Falcon Quinn and the Bullies of Greenblud is a humorous and hair-raising adventure that explores what it means to be different. Written by acclaimed author Jennifer Finney Boylan, the book’s monsters and their race against time aptly capture the imaginations of middle-grade readers. The Bullies of Greenblud is the final book in the Falcon Quinn series, which was inspired by Boylan’s sons and their jokes about cliques on the school bus.

The majority of Boylan’s writing is aimed at adult readers and includes novels, memoirs, short stories and articles for the New York Times for which she is a contributing opinion writer. Boylan’s 2003 memoir, She’s Not There: A Life in Two Genders, was the first bestseller written by a transgender American. She has appeared as a guest on the Oprah Winfrey Show numerous times and consulted for the Amazon series Transparent. Boylan serves on the Board of Trustees of the Kinsey Institute, a research organization focused on human sexuality and relationships, and is a special advisor to the president of Colby College in Maine.

As a nationally known advocate for civil rights, Boylan co-chairs GLAAD, one of the nation’s largest LGBTQ advocacy groups. The Comer Family Foundation and Boylan came together to support GLAAD’s anti-bullying work through a unique agreement—the foundation made a donation to GLAAD and Boylan wrote The Bullies of Greenblud. All of the book’s proceeds go to GLAAD.

Falcon Quinn and the Bullies of Greenblud, was released on Amazon on October 1, 2016 and by mid-November it was one of Amazon’s most read books for the fall. Comer Education Campus students can access the Falcon Quinn series at the Gary Comer Youth Center. Boylan said, “We were able to create something that, in a playful, adventurous story, fights against bullying in schools and, with Comer’s support, will continue to generate income for GLAAD for years to come.”

The Bullies of Greenblud is the final book in the Falcon Quinn series.

Below are excerpts from an interview with Jennifer Finney Boylan

Why did you become involved in GLAAD?

GLAAD advocates for equality and accelerating acceptance through the media by promoting good movies, television shows, books and articles that tell [LGBTQ] stories in the right way. When stories are told in the wrong way, which is unfortunately all too frequently, we try to get publishers, authors and editors to understand why the stories are being told in the wrong way and maybe to make good on that…I got involved with GLAAD because it struck me that telling stories is a good way to change the world.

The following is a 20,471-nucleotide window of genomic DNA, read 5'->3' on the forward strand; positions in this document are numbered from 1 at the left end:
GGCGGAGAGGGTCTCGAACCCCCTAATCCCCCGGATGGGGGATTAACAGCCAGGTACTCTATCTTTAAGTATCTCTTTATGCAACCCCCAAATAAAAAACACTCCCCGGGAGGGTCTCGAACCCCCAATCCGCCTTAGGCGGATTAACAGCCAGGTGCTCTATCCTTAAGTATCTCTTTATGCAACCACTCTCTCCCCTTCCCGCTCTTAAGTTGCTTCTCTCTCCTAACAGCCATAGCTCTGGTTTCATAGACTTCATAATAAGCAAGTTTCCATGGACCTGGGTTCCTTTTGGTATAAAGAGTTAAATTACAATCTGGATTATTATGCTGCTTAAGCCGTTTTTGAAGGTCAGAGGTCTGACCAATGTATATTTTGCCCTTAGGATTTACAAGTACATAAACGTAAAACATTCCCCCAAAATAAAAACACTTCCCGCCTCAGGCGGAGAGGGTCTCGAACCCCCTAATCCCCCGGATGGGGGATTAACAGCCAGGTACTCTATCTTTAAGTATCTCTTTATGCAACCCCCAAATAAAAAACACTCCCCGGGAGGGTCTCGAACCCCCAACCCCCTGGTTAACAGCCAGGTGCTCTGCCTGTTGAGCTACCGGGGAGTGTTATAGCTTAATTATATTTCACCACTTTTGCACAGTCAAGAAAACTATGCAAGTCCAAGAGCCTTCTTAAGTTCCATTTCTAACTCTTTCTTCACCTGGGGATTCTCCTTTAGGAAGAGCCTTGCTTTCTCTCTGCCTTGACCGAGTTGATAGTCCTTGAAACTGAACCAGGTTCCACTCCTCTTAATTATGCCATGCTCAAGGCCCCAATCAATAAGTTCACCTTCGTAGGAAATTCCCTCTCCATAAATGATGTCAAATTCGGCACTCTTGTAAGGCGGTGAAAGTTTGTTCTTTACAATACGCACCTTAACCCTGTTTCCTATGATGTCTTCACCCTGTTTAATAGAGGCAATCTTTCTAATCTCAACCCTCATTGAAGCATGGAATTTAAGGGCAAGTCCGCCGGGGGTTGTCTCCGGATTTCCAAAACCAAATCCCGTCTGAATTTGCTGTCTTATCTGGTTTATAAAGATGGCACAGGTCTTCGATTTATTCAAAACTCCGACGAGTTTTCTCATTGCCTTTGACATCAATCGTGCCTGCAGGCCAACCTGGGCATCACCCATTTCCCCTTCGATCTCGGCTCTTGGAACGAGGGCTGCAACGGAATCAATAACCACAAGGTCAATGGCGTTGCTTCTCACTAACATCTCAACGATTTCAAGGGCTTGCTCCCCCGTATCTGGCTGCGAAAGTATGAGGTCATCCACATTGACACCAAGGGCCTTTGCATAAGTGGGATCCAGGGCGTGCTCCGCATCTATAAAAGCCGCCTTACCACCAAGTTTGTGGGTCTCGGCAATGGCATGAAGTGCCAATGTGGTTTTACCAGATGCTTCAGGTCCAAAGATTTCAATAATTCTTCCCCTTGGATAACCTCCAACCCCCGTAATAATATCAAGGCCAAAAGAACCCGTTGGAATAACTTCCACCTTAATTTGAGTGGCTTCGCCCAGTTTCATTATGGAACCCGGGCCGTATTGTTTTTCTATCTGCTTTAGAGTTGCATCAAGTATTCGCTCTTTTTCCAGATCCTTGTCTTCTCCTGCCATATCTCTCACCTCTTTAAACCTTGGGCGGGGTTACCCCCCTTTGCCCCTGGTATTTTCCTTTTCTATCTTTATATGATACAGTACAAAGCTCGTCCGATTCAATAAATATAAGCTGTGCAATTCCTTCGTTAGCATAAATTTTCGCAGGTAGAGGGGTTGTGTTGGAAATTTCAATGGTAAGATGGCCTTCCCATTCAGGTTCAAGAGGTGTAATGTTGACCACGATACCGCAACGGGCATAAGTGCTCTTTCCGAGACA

My mother had a saying, “It’s impossible to hate anyone whose story you know.” I don’t know if that’s always true, but it’s frequently true.

Falcon Quinn is not…none of these books are books about being LGBTQ, per se. They are books about being different. If you want, you can see being a monster as a metaphor for all kinds of things. I see it as a metaphor for being LGBTQ, but it’s really a metaphor for what it’s like to be different from everybody else. And believe me, if you’re a 13-year-old Sasquatch, you know what it’s like to be different from everybody else.

Is there a message that you want to convey about being different to your readers?

Be yourself. Oscar Wilde said, “Be yourself. Everyone else is already taken.” I had the experience of reading the Falcon Quinn series at elementary and middle schools across the country. It is really interesting how middle grade students relate to and understand the challenges of being yourself, because when you’re entering that part of your life, the pressures upon you to conform are pretty strong, and pretty deep.